As Newt Gingrich has catapulted ahead of the rest of the GOP field, he’s now experiencing the early phase of what will be a relentless, weeks-long assault by the other candidates, former House colleagues, and what some conservatives scornfully call “the establishment.”
It’s reasonable to assume that the sheer number and velocity of the charges will take their toll on Gingrich. But part of me wonders.
To explain why, it might be worth recalling an episode from the original “Star Trek” series, “The Immunity Syndrome,” in which the Enterprise encounters an enormous, single-cell amoeba. The crew eventually realizes that the amoeba is surrounded by a zone of darkness that is a negative energy force in which everything works in reverse. Using phasers wouldn’t hurt the creature; it would actually strengthen it. “That thing would probably like phasers,” Captain Kirk speculates. “It eats power.” (The creature is eventually destroyed by using an anti-matter charge.)
In some respects, that seems to be happening right now with the former Speaker. Much of the conservative intelligentsia is unloading on Gingrich. In my judgment, many of their concerns are warranted. On several occasions I’ve expressed my own deep worries and disagreements with Gingrich, even as I readily admit that he possesses some impressive political skills and has some impressive accomplishments on his resume. But it appears as if these criticisms are, at least for some GOP voters, taken as evidence that Gingrich is the right man for this moment. One senses that for some significant number of conservatives, Gingrich’s past mistakes are history, forgiven if not forgotten. He is, the argument goes, a new Newt – a convert to Catholicism, happily married, well-grounded, at peace with himself and the world around him.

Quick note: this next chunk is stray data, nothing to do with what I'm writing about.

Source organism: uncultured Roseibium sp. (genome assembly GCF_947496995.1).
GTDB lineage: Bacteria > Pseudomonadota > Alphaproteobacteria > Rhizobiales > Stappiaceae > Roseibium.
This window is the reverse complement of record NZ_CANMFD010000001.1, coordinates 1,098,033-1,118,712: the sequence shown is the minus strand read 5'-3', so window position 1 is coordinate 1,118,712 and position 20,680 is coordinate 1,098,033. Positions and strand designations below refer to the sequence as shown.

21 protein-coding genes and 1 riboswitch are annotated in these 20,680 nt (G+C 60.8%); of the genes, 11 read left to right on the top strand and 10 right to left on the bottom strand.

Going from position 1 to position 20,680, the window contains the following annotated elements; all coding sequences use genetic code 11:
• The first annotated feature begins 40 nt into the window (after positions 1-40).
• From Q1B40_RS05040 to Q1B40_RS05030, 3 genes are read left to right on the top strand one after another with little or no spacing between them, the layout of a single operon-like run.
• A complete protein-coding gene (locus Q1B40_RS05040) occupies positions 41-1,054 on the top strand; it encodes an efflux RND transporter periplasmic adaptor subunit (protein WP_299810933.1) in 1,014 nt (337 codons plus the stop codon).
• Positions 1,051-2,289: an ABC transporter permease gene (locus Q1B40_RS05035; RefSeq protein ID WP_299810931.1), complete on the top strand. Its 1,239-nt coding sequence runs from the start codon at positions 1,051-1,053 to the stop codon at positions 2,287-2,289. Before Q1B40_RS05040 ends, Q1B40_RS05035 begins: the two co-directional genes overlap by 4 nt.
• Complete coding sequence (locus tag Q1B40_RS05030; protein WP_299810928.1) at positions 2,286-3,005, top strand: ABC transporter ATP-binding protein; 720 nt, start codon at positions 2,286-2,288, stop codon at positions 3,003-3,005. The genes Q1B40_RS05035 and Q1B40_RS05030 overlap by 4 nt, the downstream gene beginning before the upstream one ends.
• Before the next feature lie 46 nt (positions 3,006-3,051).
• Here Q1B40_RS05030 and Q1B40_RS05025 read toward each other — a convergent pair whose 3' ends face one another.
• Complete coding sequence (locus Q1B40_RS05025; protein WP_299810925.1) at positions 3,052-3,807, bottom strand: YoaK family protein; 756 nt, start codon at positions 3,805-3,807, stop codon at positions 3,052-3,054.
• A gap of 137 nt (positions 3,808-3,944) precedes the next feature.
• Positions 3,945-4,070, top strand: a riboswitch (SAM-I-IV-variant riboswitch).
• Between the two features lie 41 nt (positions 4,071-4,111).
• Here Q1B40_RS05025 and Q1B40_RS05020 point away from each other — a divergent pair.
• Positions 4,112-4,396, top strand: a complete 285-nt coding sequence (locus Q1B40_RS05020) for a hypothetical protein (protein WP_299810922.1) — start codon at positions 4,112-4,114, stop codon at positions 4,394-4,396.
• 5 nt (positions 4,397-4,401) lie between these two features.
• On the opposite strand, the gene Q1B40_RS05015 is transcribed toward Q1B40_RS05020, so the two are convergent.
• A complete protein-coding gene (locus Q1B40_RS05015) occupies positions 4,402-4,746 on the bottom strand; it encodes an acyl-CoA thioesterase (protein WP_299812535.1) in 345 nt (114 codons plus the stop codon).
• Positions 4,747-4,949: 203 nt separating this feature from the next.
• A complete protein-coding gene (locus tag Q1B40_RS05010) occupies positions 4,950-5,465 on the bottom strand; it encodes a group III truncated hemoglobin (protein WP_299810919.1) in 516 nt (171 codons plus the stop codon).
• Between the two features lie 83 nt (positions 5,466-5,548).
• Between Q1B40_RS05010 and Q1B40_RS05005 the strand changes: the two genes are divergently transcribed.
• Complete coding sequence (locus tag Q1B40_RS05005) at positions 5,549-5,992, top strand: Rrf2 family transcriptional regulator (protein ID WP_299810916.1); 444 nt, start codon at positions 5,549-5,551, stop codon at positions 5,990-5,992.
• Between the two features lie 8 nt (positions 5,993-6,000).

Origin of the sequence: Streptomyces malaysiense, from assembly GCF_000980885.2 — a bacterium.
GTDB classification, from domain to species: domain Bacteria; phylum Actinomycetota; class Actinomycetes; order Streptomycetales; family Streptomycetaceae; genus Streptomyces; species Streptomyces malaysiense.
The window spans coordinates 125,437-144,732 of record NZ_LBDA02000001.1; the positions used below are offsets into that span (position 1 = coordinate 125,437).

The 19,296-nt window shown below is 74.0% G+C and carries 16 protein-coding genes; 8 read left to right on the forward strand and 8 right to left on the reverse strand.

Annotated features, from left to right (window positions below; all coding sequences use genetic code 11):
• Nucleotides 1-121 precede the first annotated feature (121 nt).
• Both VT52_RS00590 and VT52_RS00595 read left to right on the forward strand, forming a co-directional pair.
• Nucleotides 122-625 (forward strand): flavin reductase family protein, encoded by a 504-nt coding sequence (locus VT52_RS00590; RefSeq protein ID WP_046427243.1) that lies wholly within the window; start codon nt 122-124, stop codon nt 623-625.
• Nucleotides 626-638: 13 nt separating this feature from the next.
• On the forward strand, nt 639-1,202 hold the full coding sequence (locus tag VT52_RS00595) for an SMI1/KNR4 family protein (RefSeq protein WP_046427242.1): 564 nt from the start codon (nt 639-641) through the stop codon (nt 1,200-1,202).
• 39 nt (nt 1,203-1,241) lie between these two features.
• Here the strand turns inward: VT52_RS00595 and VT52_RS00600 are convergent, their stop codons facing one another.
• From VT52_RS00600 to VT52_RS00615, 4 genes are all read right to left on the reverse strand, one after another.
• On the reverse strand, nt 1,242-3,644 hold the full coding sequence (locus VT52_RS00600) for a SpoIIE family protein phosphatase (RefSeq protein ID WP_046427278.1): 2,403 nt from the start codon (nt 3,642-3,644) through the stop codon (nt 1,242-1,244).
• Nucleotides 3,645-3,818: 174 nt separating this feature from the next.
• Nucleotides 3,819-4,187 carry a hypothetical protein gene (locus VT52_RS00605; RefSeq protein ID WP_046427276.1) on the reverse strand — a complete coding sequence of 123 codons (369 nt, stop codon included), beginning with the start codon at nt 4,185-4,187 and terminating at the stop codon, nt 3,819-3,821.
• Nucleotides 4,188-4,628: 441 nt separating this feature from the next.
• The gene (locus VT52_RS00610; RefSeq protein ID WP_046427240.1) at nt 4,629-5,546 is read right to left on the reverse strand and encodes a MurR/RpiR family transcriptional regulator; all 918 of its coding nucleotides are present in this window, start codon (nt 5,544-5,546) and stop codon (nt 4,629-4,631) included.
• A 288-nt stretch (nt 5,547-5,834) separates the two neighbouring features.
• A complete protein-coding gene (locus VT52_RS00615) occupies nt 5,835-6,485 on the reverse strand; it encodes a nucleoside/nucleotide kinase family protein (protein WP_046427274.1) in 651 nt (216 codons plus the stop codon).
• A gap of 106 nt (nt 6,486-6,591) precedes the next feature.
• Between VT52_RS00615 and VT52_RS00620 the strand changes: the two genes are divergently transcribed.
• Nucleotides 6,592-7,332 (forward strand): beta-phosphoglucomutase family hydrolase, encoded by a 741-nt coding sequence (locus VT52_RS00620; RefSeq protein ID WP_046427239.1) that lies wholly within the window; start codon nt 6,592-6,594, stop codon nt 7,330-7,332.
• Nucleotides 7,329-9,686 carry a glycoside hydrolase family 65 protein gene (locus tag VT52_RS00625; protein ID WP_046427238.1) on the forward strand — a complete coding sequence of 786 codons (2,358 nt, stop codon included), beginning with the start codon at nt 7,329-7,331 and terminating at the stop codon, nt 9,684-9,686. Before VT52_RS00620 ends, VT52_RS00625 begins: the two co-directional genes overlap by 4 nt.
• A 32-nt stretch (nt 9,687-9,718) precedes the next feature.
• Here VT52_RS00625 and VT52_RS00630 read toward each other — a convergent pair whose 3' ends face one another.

I’m skeptical. Gingrich continues to be, at least in some important respects, chronically undisciplined and erratic. I rather doubt he has been able to overcome the patterns of a lifetime. But many Republican voters may believe the worst of Gingrich is gone and the best of Gingrich remains. The attacks on Gingrich may only serve to make him stronger, as if the criticisms of him testify to his virtues. He becomes more–not less–attractive.
I don’t pretend to understand why this is the case. It seems to me if many of those who served by your side, or under your leadership, are frightened by the prospect of your nomination, that is worth taking into account. Yet an awful lot of grass-roots voters may interpret things a lot differently than I do.
It’s early yet – but right now, at this juncture, the bullets seem to be bouncing off Gingrich’s chest. If this continues, Mitt Romney better hope he can find a canister of anti-matter.